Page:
Patent attorney Sophie Ertl

“TUM Mentoring was a major door opener“

Sophie Ertl has made a career early on: today the TUM Alumna und patent attorney is a management member of a well-known patent law firm in Munich. For her TUM’s mentoring programmes are a key to success.

“No one ever told me that as a girl you don’t do technology”,  Dr.-Ing. Sophie Ertl explains. Being the daughter of a Physics PhD, great curiosity for scientific processes and knowledge were instilled in her from birth. “I am sure this has always shaped me”, the patent attorney and managing director of patent and law office Maiwald Patentanwalts- und Rechtsanwaltsgesellschaft mbH, which has more that 200 employees, says.

TUM – a breeding ground for female talent

At the end of the 1990s Sophie Ertl started to study Mechanical Engineering at TUM. Up until her diploma in 2003 she was part of “what felt like the five to ten percent women“ who sat amongst hundreds of male students in the lecture halls. But that never bothered her – quite the opposite: “I always liked it because us female students thus automatically were in the centre of attention and everybody quickly knew us”, Sophie Ertl fondly remembers her time studying at TUM. At the same time in her every-day work, the renowned patent attorney gets along well with men, too because she knows how to handle that „clear language with its unambiguous tone”, Ertl says.

“For me the Mentoring-Programme at TUM was incredibly beneficial“, Sophie Ertl emphasises. “Participating in the Mentoring-Programme helped me a lot to early on get into the industry that I always wanted to work in. Through the strong links on both sides and the mutual commitment it simply works very well”, Sophie Ertl believes. Her mentor supported her a lot in starting a career. Before commencing her training to be a patent attorney in 2006, Sophie Ertl had her first employment with BMW AG.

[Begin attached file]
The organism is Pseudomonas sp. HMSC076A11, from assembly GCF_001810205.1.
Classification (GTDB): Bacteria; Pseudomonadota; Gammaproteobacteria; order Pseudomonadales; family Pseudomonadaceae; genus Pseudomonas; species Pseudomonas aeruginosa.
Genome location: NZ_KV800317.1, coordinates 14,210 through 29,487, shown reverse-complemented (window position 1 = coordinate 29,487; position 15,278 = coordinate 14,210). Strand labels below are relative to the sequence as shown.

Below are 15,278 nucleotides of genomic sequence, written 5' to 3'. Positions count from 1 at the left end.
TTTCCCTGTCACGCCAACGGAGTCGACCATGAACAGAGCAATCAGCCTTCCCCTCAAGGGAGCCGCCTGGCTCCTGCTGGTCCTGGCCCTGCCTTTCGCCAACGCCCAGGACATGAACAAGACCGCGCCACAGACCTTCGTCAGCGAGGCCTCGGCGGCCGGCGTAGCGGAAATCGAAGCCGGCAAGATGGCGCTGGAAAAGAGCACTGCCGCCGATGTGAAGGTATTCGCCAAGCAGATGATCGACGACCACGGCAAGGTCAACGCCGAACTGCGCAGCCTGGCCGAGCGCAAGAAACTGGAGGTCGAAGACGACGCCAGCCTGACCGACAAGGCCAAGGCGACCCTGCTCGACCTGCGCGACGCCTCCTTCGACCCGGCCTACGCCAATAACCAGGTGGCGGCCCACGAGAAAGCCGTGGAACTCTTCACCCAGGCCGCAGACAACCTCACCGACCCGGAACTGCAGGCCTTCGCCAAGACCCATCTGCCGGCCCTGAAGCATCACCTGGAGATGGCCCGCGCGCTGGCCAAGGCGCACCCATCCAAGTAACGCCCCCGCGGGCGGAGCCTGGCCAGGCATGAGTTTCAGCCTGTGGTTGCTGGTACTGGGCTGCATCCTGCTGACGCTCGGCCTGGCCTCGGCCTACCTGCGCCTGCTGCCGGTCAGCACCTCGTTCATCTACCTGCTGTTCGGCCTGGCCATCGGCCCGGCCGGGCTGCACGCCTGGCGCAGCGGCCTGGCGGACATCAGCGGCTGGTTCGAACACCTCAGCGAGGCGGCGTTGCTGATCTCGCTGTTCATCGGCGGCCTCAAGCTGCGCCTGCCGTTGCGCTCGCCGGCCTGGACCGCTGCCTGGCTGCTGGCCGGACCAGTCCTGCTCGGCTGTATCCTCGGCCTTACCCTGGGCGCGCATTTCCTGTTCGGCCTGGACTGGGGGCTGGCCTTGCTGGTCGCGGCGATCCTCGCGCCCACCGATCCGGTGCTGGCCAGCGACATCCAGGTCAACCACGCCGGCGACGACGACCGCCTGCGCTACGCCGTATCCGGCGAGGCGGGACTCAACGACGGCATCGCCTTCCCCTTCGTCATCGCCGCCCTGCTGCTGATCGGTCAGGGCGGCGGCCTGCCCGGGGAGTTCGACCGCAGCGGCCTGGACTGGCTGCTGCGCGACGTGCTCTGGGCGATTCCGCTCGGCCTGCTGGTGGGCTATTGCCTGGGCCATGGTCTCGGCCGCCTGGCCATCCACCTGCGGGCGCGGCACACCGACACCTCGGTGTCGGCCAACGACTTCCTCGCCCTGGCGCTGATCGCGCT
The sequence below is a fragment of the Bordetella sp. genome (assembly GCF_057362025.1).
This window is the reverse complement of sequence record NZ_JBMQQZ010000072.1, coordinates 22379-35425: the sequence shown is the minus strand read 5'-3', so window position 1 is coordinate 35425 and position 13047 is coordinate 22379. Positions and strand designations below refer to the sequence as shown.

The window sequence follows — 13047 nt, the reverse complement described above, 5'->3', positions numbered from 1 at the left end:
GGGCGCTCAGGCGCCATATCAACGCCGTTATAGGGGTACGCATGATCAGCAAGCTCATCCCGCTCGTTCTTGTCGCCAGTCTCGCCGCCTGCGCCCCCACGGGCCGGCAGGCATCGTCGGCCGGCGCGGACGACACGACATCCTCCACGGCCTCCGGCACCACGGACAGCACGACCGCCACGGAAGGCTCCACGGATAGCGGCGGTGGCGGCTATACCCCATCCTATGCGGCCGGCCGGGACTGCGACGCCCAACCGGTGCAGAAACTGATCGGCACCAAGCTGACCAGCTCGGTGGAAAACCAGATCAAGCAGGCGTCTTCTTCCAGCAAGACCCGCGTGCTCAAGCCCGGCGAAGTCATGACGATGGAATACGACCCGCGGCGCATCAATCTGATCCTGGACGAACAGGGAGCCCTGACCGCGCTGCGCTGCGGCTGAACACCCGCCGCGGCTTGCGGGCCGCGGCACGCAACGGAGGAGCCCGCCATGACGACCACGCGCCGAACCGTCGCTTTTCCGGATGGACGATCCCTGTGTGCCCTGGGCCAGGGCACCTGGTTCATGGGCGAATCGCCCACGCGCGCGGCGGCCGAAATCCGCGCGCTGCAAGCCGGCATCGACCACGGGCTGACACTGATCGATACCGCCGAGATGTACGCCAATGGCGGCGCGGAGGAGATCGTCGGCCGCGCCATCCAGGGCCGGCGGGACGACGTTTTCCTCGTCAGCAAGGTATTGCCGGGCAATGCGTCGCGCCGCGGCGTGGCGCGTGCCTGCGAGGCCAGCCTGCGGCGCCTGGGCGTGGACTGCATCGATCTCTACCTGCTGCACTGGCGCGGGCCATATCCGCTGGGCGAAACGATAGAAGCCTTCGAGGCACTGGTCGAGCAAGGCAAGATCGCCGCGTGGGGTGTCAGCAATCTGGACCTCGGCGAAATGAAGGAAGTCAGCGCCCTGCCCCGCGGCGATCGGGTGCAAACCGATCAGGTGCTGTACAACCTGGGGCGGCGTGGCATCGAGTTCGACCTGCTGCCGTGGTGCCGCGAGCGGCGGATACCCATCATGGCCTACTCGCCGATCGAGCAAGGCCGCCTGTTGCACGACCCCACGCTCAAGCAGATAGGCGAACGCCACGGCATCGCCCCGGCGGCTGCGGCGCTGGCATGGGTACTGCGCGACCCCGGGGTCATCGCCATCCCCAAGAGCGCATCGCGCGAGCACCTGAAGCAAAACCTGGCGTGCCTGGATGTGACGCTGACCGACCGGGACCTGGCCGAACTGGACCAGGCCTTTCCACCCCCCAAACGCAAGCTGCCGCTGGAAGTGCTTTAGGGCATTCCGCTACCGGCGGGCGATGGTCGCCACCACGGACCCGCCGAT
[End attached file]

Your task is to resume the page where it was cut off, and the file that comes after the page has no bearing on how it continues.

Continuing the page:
Networking and sharing experience

Meanwhile, Sophie Ertl is happy to pass on her life experience, professional skills and quite some knowledge specific to the field as a mentor in the programme TUM Mentoring for Students by Alumni. “Fairly quickly I volunteered as a mentor myself”, she explains. For three years she frequently has been meeting “with Melanie Klein, who is similarly tough like me and with whom I just get along very well. We do this with mutual joy on both sides and surely both benefit from it.” She advises especially female students to make use of this excellent TUM service offer early on.

“I also believe that it will become more and more normal for women to study something technical. I am sure the numbers will continue to rise substantially because career prospects are rather good. That way there will also be more women in management in the long term, which I also think is positive”, Sophie Ertl states with regard to the future labour market for female TUM graduates.

Her own stellar career from studying Mechanical Engineering to becoming a managing partner in a well-known patent and law firm is proof of that – and she is filling her management position with a lot of dedication and success. Currently Sophie Ertl’s mentee is a doctorate student at Fraunhofer Institute in Bayreuth and each time she is in Munich, the long-standing mentoring duo “traditionally goes out for kebabs and talks about everything”, Sophie Ertl reveals. The TUM Network simply creates long-term bonds.